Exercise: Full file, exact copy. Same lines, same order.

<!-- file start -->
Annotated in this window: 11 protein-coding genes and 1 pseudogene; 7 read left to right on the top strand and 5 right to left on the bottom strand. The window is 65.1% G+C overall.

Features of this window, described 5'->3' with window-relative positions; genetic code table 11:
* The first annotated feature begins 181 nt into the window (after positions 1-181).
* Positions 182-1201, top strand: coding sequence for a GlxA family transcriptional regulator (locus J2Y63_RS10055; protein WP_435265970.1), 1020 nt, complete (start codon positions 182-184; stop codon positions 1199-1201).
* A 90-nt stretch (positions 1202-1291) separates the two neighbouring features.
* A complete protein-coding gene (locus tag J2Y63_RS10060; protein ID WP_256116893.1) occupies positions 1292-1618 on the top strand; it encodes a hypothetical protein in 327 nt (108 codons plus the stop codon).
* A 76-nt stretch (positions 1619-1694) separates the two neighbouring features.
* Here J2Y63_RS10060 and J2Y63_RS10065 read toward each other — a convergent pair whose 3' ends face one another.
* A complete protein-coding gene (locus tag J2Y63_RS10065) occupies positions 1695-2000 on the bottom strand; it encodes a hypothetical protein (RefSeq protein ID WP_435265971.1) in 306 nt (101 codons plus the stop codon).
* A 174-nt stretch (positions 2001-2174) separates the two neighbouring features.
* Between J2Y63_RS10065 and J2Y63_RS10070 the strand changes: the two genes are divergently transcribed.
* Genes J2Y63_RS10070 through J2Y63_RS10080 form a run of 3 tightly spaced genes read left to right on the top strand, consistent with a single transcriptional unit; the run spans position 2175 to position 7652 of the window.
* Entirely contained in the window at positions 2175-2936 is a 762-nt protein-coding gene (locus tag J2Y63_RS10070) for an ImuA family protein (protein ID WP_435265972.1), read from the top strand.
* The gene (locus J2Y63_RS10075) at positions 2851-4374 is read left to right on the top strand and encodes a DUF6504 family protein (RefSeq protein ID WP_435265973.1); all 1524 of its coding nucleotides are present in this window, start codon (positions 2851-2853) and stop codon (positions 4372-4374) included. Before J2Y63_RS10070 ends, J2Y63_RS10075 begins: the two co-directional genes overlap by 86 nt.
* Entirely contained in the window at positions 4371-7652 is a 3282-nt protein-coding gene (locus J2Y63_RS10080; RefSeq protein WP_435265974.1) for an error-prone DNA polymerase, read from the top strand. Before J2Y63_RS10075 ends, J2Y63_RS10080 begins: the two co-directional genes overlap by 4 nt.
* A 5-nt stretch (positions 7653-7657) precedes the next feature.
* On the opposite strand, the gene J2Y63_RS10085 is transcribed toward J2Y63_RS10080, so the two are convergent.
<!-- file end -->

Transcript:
Annotated in this window: 11 protein-coding genes and 1 pseudogene; 7 read left to right on the top strand and 5 right to left on the bottom strand. The window is 65.1% G+C overall.

Features of this window, described 5'->3' with window-relative positions; genetic code table 11:
* The first annotated feature begins 181 nt into the window (after positions 1-181).
* Positions 182-1201, top strand: coding sequence for a GlxA family transcriptional regulator (locus J2Y63_RS10055; protein WP_435265970.1), 1020 nt, complete (start codon positions 182-184; stop codon positions 1199-1201).
* A 90-nt stretch (positions 1202-1291) separates the two neighbouring features.
* A complete protein-coding gene (locus tag J2Y63_RS10060; protein ID WP_256116893.1) occupies positions 1292-1618 on the top strand; it encodes a hypothetical protein in 327 nt (108 codons plus the stop codon).
* A 76-nt stretch (positions 1619-1694) separates the two neighbouring features.
* Here J2Y63_RS10060 and J2Y63_RS10065 read toward each other — a convergent pair whose 3' ends face one another.
* A complete protein-coding gene (locus tag J2Y63_RS10065) occupies positions 1695-2000 on the bottom strand; it encodes a hypothetical protein (RefSeq protein ID WP_435265971.1) in 306 nt (101 codons plus the stop codon).
* A 174-nt stretch (positions 2001-2174) separates the two neighbouring features.
* Between J2Y63_RS10065 and J2Y63_RS10070 the strand changes: the two genes are divergently transcribed.
* Genes J2Y63_RS10070 through J2Y63_RS10080 form a run of 3 tightly spaced genes read left to right on the top strand, consistent with a single transcriptional unit; the run spans position 2175 to position 7652 of the window.
* Entirely contained in the window at positions 2175-2936 is a 762-nt protein-coding gene (locus tag J2Y63_RS10070) for an ImuA family protein (protein ID WP_435265972.1), read from the top strand.
* The gene (locus J2Y63_RS10075) at positions 2851-4374 is read left to right on the top strand and encodes a DUF6504 family protein (RefSeq protein ID WP_435265973.1); all 1524 of its coding nucleotides are present in this window, start codon (positions 2851-2853) and stop codon (positions 4372-4374) included. Before J2Y63_RS10070 ends, J2Y63_RS10075 begins: the two co-directional genes overlap by 86 nt.
* Entirely contained in the window at positions 4371-7652 is a 3282-nt protein-coding gene (locus J2Y63_RS10080; RefSeq protein WP_435265974.1) for an error-prone DNA polymerase, read from the top strand. Before J2Y63_RS10075 ends, J2Y63_RS10080 begins: the two co-directional genes overlap by 4 nt.
* A 5-nt stretch (positions 7653-7657) precedes the next feature.
* On the opposite strand, the gene J2Y63_RS10085 is transcribed toward J2Y63_RS10080, so the two are convergent.